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Reading and Writing and Dancing as Long as the Music Plays

Why Teachers Teach

I have recently been reading Jane McGonigal’s book Reality is Broken. Dr. McGonigal’s very popular book helps us understand the draw and the power of gaming in our society and in the cyberworld. In doing so, she highlights the work of a number of psychologists exploring the realm of pleasure and satisfaction in our lives. Reading it, I think I have discovered what may be the single most powerful force that keeps teachers teaching despite the exhausting stress of the job itself.

Although many decry “computer games” as a sign that we are no longer socially engaged as a society, McGonigal takes issue with that stance and provides a great deal of evidence to support her position. As a part of that evidence she cites something she calls “vicarious pride.” This concept is based on the work of psychologist and game design expert Christopher Bateman, who coined the Yiddish term naches to describe the concept as it applied to the gaming world.

Naches was originally identified by a researcher on emotions, Paul Ekman, who explained it as the feeling of pride we feel when someone we have mentored or coached succeeds. Ekman saw this attribute as a vestige of the evolutionary process of survival mechanisms, since teaching the young the tricks of survival was critical to survival of the group as a whole. Those of us who are parents recognize this well and experienced it almost daily when our children were small. Think back to your baby’s first babbling when you talked to him or the sense of accomplishment that swelled your chest when she finally mastered riding a bicycle without training wheels. Naches is a highly pleasurable and satisfying emotion.

But, as McGonigal points out, most of us quickly lose that daily sense of naches as we focus on the “real” world, where most of what we do is highly individualistic. Very little mentoring is experienced or offered there and we typically lose that sense of social satisfaction, until and unless we become engaged in teaching someone else to play a computer game that we ourselves have mastered. Even if you’re not a player in a massive multiplayer online game, perhaps you’ve been addicted to Farmville or Words with Friends and loved enticing your friends to play and show them the tricks you’ve learned.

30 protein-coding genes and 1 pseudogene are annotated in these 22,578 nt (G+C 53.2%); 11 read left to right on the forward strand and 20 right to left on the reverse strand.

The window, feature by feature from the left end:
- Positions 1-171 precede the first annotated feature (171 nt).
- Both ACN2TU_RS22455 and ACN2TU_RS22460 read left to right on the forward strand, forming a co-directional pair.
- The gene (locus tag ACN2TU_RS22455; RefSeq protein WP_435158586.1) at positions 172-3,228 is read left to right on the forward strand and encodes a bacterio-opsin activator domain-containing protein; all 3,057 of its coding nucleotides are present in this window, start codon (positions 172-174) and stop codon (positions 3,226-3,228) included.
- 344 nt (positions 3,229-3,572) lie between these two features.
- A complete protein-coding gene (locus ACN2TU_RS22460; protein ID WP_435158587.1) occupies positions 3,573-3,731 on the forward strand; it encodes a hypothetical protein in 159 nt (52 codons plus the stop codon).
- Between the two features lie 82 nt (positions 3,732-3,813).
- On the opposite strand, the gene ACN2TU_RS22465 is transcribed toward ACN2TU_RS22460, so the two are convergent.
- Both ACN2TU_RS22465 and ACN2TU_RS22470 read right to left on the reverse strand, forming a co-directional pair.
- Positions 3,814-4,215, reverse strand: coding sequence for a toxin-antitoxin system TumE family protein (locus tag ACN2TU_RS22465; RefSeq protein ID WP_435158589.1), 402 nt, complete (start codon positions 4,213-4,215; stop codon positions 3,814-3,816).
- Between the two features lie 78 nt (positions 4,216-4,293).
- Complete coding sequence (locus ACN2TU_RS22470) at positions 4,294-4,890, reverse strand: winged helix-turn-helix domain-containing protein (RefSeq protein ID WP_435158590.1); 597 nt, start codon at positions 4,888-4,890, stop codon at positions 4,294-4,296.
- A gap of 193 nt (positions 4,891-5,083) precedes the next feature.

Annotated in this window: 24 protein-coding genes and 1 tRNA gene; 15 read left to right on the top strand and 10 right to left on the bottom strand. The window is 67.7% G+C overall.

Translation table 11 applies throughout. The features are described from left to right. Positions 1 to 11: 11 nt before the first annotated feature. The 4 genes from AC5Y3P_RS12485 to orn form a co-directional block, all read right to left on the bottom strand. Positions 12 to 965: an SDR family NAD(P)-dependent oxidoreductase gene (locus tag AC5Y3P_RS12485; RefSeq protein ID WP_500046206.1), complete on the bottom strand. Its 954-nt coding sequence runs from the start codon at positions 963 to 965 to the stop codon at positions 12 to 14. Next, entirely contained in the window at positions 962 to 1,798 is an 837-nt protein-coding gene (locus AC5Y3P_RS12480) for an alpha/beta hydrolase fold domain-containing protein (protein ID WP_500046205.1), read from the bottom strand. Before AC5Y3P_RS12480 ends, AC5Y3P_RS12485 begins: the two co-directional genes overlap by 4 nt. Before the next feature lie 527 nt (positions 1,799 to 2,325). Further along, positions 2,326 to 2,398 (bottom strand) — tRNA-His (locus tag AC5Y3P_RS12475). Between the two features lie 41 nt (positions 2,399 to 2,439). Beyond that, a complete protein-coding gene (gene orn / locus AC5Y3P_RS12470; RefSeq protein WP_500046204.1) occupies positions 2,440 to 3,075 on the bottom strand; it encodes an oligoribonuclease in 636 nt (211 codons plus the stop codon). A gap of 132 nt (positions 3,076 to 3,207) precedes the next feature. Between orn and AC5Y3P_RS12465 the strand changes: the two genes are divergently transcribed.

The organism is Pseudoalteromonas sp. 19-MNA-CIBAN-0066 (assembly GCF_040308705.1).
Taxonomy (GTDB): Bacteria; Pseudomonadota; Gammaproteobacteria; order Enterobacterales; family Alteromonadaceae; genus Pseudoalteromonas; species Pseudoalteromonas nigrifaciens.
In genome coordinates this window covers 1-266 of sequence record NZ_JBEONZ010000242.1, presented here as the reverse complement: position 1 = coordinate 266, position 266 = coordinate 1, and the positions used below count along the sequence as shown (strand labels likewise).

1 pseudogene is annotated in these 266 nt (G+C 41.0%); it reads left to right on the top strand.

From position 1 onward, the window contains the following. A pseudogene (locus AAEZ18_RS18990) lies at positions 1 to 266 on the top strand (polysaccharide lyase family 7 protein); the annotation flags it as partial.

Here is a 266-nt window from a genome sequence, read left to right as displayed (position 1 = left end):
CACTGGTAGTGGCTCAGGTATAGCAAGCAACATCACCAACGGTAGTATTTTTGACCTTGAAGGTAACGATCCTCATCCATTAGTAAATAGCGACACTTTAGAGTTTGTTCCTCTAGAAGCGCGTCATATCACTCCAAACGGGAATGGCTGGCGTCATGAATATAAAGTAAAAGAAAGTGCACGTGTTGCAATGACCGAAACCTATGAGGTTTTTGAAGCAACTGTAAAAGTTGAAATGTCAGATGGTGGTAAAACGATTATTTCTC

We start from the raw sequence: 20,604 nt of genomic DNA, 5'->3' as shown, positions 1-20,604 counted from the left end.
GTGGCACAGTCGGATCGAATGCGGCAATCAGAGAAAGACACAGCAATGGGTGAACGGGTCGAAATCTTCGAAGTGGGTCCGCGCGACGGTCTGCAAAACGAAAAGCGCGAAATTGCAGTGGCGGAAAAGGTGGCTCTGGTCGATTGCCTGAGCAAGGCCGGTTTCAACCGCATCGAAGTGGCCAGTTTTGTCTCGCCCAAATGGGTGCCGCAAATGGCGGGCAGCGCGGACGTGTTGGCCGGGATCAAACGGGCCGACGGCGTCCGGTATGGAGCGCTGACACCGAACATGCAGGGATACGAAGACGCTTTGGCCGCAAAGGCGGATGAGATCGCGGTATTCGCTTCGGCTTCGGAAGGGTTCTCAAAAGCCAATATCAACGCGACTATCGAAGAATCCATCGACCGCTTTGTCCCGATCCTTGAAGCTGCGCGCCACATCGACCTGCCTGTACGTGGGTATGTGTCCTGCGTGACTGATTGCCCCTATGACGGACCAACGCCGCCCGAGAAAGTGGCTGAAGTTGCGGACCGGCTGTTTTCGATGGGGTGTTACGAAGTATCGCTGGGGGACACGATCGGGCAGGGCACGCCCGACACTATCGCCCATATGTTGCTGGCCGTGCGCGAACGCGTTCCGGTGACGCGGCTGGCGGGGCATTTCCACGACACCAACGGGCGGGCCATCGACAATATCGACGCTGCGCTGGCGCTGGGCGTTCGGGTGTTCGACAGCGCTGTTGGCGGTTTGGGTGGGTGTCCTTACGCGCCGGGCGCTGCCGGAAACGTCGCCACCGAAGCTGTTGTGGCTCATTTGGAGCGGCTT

That’s when I made the connection. Teachers are never forced to give up naches! Day in and day out, despite the 60-hour weeks (I know most people don’t believe that) and the pressures of testing and teaching to the test (which goes against our professionalism) and the impossible task of bringing students up to speed who have little or no support at home, we keep on teaching. We do it for naches, for vicarious pride, for the feeling we get when we see the sparkle in the eye of the student who finally “gets it,” for the excitement we experience when students make out-of-the-box connections in a class discussion, for the relief and joy when the struggler finally passes his multiplication facts test after weeks of continued encouragement and practice. And for the catch in our hearts reading the handwritten notes at the end of the year that say in a child’s third-grade scrawl “Thank you for being the best teacher I ever had,” and the phone call that you get years later from a mom who says, “My son just graduated from high school and he says he never would have if you hadn’t taught him to read in eighth grade.” Yes, I think these instances qualify as “vicarious pride.”

So maybe it’s a teacher’s selfishness in craving that kind of satisfaction. Maybe it’s just a vestige of evolution. Whatever it is, I think we’re the lucky ones.

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